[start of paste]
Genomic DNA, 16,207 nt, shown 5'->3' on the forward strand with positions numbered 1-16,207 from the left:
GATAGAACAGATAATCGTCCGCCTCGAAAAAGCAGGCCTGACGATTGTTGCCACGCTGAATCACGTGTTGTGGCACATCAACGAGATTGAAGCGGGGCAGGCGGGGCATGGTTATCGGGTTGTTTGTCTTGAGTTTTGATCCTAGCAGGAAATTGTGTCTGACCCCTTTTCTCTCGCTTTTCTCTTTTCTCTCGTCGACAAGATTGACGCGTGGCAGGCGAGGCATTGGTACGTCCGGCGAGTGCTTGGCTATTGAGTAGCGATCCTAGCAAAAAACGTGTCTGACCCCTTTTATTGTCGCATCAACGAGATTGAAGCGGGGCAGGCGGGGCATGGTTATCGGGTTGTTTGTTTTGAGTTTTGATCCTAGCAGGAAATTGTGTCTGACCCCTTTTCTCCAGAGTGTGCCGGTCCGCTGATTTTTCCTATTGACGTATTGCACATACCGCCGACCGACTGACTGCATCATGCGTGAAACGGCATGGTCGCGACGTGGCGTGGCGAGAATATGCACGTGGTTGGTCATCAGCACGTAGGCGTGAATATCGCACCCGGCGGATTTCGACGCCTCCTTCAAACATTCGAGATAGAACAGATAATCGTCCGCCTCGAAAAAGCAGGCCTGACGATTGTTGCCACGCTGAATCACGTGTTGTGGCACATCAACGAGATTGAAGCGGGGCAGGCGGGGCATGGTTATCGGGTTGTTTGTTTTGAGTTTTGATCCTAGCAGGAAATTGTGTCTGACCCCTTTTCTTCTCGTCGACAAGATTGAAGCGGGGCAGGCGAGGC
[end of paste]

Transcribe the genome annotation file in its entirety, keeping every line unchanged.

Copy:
Genomic DNA, 16,207 nt, shown 5'->3' on the forward strand with positions numbered 1-16,207 from the left:
GATAGAACAGATAATCGTCCGCCTCGAAAAAGCAGGCCTGACGATTGTTGCCACGCTGAATCACGTGTTGTGGCACATCAACGAGATTGAAGCGGGGCAGGCGGGGCATGGTTATCGGGTTGTTTGTCTTGAGTTTTGATCCTAGCAGGAAATTGTGTCTGACCCCTTTTCTCTCGCTTTTCTCTTTTCTCTCGTCGACAAGATTGACGCGTGGCAGGCGAGGCATTGGTACGTCCGGCGAGTGCTTGGCTATTGAGTAGCGATCCTAGCAAAAAACGTGTCTGACCCCTTTTATTGTCGCATCAACGAGATTGAAGCGGGGCAGGCGGGGCATGGTTATCGGGTTGTTTGTTTTGAGTTTTGATCCTAGCAGGAAATTGTGTCTGACCCCTTTTCTCCAGAGTGTGCCGGTCCGCTGATTTTTCCTATTGACGTATTGCACATACCGCCGACCGACTGACTGCATCATGCGTGAAACGGCATGGTCGCGACGTGGCGTGGCGAGAATATGCACGTGGTTGGTCATCAGCACGTAGGCGTGAATATCGCACCCGGCGGATTTCGACGCCTCCTTCAAACATTCGAGATAGAACAGATAATCGTCCGCCTCGAAAAAGCAGGCCTGACGATTGTTGCCACGCTGAATCACGTGTTGTGGCACATCAACGAGATTGAAGCGGGGCAGGCGGGGCATGGTTATCGGGTTGTTTGTTTTGAGTTTTGATCCTAGCAGGAAATTGTGTCTGACCCCTTTTCTTCTCGTCGACAAGATTGAAGCGGGGCAGGCGAGGC